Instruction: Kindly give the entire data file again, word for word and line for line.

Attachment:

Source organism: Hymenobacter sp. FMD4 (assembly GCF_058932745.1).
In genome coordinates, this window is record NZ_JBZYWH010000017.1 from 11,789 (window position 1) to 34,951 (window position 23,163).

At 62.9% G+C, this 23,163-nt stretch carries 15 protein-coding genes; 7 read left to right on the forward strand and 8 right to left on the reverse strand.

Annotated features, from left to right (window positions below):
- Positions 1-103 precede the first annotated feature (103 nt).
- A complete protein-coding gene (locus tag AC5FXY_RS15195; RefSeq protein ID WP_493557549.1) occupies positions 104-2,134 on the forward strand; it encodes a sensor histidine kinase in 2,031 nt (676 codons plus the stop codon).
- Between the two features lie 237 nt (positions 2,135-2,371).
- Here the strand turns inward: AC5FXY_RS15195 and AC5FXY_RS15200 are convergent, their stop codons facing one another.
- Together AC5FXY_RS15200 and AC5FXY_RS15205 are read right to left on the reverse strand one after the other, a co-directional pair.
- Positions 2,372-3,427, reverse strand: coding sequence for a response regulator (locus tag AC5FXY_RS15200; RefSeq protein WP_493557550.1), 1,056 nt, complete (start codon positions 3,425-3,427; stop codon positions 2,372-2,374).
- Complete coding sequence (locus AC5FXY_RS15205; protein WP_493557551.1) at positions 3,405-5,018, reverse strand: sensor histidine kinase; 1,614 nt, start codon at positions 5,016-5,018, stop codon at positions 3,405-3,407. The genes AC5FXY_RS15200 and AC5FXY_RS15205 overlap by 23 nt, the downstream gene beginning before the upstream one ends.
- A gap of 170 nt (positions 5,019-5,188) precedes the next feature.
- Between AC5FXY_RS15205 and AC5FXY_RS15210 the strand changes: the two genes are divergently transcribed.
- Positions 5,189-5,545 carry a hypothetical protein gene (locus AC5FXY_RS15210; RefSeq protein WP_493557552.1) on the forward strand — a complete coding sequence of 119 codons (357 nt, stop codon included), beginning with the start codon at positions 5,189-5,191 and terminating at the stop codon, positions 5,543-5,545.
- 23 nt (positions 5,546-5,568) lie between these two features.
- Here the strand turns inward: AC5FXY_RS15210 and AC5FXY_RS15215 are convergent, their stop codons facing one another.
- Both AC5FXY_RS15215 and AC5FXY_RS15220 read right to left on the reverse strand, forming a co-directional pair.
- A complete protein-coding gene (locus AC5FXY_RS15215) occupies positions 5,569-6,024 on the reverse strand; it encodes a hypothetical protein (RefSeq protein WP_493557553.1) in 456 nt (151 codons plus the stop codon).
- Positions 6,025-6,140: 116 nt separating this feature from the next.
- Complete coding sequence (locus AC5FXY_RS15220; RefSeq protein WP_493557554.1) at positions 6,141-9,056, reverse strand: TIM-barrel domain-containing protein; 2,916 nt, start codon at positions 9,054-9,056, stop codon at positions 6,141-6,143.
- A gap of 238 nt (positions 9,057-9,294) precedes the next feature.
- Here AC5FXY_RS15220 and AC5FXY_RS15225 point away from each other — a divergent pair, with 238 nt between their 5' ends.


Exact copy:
Source organism: Hymenobacter sp. FMD4 (assembly GCF_058932745.1).
In genome coordinates, this window is record NZ_JBZYWH010000017.1 from 11,789 (window position 1) to 34,951 (window position 23,163).

At 62.9% G+C, this 23,163-nt stretch carries 15 protein-coding genes; 7 read left to right on the forward strand and 8 right to left on the reverse strand.

Annotated features, from left to right (window positions below):
- Positions 1-103 precede the first annotated feature (103 nt).
- A complete protein-coding gene (locus tag AC5FXY_RS15195; RefSeq protein ID WP_493557549.1) occupies positions 104-2,134 on the forward strand; it encodes a sensor histidine kinase in 2,031 nt (676 codons plus the stop codon).
- Between the two features lie 237 nt (positions 2,135-2,371).
- Here the strand turns inward: AC5FXY_RS15195 and AC5FXY_RS15200 are convergent, their stop codons facing one another.
- Together AC5FXY_RS15200 and AC5FXY_RS15205 are read right to left on the reverse strand one after the other, a co-directional pair.
- Positions 2,372-3,427, reverse strand: coding sequence for a response regulator (locus tag AC5FXY_RS15200; RefSeq protein WP_493557550.1), 1,056 nt, complete (start codon positions 3,425-3,427; stop codon positions 2,372-2,374).
- Complete coding sequence (locus AC5FXY_RS15205; protein WP_493557551.1) at positions 3,405-5,018, reverse strand: sensor histidine kinase; 1,614 nt, start codon at positions 5,016-5,018, stop codon at positions 3,405-3,407. The genes AC5FXY_RS15200 and AC5FXY_RS15205 overlap by 23 nt, the downstream gene beginning before the upstream one ends.
- A gap of 170 nt (positions 5,019-5,188) precedes the next feature.
- Between AC5FXY_RS15205 and AC5FXY_RS15210 the strand changes: the two genes are divergently transcribed.
- Positions 5,189-5,545 carry a hypothetical protein gene (locus AC5FXY_RS15210; RefSeq protein WP_493557552.1) on the forward strand — a complete coding sequence of 119 codons (357 nt, stop codon included), beginning with the start codon at positions 5,189-5,191 and terminating at the stop codon, positions 5,543-5,545.
- 23 nt (positions 5,546-5,568) lie between these two features.
- Here the strand turns inward: AC5FXY_RS15210 and AC5FXY_RS15215 are convergent, their stop codons facing one another.
- Both AC5FXY_RS15215 and AC5FXY_RS15220 read right to left on the reverse strand, forming a co-directional pair.
- A complete protein-coding gene (locus AC5FXY_RS15215) occupies positions 5,569-6,024 on the reverse strand; it encodes a hypothetical protein (RefSeq protein WP_493557553.1) in 456 nt (151 codons plus the stop codon).
- Positions 6,025-6,140: 116 nt separating this feature from the next.
- Complete coding sequence (locus AC5FXY_RS15220; RefSeq protein WP_493557554.1) at positions 6,141-9,056, reverse strand: TIM-barrel domain-containing protein; 2,916 nt, start codon at positions 9,054-9,056, stop codon at positions 6,141-6,143.
- A gap of 238 nt (positions 9,057-9,294) precedes the next feature.
- Here AC5FXY_RS15220 and AC5FXY_RS15225 point away from each other — a divergent pair, with 238 nt between their 5' ends.